Jewish voters are set to vote 75% to 22% for Joe Biden, according to a poll by the American Jewish Committee.
The poll released Monday shows the Democratic nominee expanding his support among Jewish voters from a 67-30 split in a poll last month and it includes other signs that President Donald Trump is faring poorly among Jewish voters.
Trump’s record on bigotry may be the animating factor in his poor performance: Asked which candidate in the Nov. 3 presidential election would better handle antisemitism, respondents produced identical results, with Biden scoring 75% and Trump 22%.
The survey was conducted by SSRS from Sept. 9- Oct. 4, reaching 1,334 American Jews by phone; some respondents would have answered questions after Trump once again equivocate when asked to condemn white supremacists in the Sept. 29 debate with Biden. The poll has a margin of error of 4.2 percent.
Biden, the former vice president, has made Trump’s record on bigotry a central focus of his overall campaign and particularly of his Jewish campaign. Biden launched his campaign in April 2019 saying that he was coaxed into running by Trump’s failure to unequivocally condemn a deadly white supremacist march in Charlottesville, Virginia in 2017.
The AJC poll shows Biden besting Trump on every other issue including handling the coronavirus pandemic, 78%-19%; combatting terrorism, 71%-26%; and uniting the country, 79%-15%.
Trump fares poorly even on those issues he has sought to draw strong contrasts with Biden: dealing with Iran, 71%-27%; handling crime, 72%-24%, and strengthening U.S.-Israel relations, 54%-42%.
A central plank of the Trump campaign’s campaign in the Jewish community has been his decision to pull out of the 2015 Iran nuclear, deal, which Trump has repeatedly emphasised was finalised when Biden was serving President Barack Obama as vice president.
Another plank has been Trump’s closeness to Israeli Prime Minister Benjamin Netanyahu. Trump has moved the U.S. embassy to Jerusalem, cut funding to Palestinians, recognised Israel’s claim to the Golan Heights, advanced an Israeli-Palestinian peace formula that would allow Israel to keep chunks of the West Bank, and most recently, brokered a normalisation deal between Israel and two Gulf Arab nations.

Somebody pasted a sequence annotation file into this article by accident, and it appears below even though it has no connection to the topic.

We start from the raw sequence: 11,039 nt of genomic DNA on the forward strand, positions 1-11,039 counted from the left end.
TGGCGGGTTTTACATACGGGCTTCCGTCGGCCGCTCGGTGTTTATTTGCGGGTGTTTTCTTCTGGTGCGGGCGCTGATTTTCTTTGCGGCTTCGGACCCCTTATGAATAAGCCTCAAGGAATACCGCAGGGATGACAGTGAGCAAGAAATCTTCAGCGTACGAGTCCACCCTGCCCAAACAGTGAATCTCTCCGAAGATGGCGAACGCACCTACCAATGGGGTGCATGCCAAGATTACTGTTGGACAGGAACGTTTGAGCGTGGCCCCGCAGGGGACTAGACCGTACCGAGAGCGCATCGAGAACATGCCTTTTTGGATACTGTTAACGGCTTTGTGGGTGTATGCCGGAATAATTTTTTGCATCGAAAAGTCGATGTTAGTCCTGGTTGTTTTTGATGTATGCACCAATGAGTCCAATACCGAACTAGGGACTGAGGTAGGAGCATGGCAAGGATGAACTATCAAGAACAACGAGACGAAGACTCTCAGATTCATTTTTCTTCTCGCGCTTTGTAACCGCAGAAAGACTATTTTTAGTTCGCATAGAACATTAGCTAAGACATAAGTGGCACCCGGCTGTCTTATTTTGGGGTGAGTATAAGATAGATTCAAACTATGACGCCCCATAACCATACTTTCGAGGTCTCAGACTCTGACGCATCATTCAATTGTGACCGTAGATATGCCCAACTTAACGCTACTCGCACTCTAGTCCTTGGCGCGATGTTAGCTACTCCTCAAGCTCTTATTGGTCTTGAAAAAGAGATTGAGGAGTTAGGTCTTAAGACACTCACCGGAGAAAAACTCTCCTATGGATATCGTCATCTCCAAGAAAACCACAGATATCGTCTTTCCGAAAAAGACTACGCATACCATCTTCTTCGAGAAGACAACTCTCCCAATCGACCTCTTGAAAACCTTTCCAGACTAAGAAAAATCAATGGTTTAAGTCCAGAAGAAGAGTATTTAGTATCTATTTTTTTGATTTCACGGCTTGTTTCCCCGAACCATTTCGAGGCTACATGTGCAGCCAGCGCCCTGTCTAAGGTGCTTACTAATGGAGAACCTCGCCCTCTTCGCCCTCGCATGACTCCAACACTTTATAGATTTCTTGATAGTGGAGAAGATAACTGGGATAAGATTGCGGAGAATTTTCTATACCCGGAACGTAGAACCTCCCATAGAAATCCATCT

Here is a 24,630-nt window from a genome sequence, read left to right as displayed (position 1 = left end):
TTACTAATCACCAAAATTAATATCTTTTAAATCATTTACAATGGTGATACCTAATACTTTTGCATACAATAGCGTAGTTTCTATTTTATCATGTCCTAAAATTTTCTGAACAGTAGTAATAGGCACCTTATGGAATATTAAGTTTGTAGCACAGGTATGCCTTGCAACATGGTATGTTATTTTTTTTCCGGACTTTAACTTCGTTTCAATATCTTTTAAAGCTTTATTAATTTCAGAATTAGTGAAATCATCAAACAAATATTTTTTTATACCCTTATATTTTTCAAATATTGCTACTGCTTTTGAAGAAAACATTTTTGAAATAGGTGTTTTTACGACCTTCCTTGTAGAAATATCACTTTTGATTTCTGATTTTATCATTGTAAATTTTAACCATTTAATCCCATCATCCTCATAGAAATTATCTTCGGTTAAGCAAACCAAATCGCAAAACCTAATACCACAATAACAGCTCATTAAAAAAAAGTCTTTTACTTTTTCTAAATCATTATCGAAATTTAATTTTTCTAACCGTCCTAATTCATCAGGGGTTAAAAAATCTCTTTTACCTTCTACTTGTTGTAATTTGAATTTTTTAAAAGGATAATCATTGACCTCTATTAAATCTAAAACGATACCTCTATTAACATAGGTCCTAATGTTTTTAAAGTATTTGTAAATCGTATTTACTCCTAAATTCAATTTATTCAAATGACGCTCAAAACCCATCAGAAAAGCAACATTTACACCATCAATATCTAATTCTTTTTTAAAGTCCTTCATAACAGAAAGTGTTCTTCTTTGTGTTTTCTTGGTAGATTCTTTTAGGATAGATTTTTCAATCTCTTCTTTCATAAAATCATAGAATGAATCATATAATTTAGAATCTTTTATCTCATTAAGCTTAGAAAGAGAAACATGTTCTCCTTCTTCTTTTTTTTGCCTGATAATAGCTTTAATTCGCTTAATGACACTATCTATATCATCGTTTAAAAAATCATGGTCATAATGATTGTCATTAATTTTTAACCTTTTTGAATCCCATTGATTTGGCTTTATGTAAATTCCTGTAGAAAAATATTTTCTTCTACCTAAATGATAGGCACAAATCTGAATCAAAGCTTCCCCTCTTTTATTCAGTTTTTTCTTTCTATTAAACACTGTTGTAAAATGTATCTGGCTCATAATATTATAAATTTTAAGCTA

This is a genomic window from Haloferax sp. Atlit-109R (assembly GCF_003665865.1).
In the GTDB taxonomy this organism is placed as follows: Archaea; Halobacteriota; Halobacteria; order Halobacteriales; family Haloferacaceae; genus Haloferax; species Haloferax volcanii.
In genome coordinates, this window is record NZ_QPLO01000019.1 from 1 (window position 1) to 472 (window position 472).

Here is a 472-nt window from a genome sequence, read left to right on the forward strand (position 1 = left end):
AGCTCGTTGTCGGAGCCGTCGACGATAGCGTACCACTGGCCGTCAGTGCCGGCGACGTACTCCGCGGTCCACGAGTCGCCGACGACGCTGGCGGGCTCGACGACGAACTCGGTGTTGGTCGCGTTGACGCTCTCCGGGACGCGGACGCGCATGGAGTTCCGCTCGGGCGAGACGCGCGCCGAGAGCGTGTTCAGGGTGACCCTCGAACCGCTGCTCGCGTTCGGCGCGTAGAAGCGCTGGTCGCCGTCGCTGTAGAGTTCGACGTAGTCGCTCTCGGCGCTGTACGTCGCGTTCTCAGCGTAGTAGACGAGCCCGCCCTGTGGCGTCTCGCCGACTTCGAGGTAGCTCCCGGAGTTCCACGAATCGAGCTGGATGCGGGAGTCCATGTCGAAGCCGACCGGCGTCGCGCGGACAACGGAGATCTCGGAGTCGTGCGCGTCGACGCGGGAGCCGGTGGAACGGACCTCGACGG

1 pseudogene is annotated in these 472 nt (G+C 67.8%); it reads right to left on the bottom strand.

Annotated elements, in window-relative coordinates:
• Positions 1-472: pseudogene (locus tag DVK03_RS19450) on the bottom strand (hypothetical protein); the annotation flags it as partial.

Trump has expressed frustration that his Israel decisions have not garnered greater support in the Jewish community.
Another sign in the poll that Trump has alienated Jews is that just 16% of respondents admitted to voting for him in 2016; exit polls at the time showed 24% voting for him. The gap suggests that some respondents might have convinced themselves that they never voted for Trump.
The poll showed Jewish voters tend to rank foreign policy low on their list of priorities heading into the voting booth: The top two ranked issues are the pandemic and health care, at 26% and 17% respectively, with foreign policy ranked last among six issues, at 5%. The other issues respondents were asked to rank were the economy at third, 13%; race relations at fourth, 12% and crime at fifth, 6%.
David Harris, the American Jewish Committee CEO, identified a number of areas of concern for his group, which seeks to achieve a consensus among American Jews to better represent them to overseas governments and in international forums. One was the gap between Orthodox Jews, of whom the poll showed 74 percent favouring Trump, and others in the community.
“For those of us in the Jewish world who want to focus on unity, on outreach, on bridge-building within the Jewish community, I think this is a very compelling reminder of how wide some of the differences are,” he said.
Other concerns, Harris said, included the seeming gap between American and Israeli Jews, who overwhelmingly approve of Trump, and the shrinking interest in foreign policy among American Jews.
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